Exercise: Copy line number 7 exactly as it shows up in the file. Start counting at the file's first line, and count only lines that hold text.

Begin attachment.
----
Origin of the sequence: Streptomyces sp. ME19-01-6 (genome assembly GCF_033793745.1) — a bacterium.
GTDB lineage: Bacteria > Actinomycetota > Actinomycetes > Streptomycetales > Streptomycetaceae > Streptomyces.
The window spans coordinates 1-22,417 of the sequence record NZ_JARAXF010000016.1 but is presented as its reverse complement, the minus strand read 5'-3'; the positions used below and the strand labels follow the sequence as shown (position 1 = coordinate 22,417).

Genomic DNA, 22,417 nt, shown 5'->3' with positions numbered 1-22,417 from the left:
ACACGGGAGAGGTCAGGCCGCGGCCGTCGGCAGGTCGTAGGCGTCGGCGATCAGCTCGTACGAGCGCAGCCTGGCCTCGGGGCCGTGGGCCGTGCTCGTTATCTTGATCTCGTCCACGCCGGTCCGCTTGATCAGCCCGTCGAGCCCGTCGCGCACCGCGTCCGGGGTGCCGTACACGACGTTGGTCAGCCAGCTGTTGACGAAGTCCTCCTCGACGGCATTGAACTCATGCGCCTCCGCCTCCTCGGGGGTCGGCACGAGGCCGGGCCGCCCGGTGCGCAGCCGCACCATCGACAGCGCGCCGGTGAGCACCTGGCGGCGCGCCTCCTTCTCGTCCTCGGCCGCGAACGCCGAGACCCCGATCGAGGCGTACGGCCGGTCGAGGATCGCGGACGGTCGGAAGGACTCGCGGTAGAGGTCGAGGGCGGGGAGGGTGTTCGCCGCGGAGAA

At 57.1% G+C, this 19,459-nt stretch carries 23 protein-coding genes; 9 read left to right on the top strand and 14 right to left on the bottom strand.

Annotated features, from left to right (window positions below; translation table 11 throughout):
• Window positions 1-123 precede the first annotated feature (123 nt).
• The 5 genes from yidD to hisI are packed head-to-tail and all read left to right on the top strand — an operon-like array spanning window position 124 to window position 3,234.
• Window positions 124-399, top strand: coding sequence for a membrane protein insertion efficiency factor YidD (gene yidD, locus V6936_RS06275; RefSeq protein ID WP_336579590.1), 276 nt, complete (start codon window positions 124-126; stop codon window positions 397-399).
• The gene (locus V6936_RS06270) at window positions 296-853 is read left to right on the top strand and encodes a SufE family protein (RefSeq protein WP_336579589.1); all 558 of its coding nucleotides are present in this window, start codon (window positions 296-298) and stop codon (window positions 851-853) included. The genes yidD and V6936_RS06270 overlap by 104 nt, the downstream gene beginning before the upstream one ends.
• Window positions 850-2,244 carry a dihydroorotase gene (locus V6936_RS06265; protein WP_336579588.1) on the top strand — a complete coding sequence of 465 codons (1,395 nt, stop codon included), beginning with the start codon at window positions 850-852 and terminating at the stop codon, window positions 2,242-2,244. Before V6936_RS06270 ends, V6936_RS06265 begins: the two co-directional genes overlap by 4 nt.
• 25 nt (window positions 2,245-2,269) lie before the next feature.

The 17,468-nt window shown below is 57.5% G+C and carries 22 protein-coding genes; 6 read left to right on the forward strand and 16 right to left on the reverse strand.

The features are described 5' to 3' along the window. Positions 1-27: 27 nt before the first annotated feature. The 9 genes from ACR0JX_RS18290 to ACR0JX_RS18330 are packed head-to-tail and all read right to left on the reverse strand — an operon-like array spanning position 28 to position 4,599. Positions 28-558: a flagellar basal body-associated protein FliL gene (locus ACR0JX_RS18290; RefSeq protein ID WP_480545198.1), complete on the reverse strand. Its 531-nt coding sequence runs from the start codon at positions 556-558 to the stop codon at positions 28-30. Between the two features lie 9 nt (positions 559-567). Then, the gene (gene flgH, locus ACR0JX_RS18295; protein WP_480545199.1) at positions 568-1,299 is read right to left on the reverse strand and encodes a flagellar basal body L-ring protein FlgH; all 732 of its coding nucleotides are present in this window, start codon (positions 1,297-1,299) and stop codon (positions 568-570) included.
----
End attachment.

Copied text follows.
Annotated features, from left to right (window positions below; translation table 11 throughout):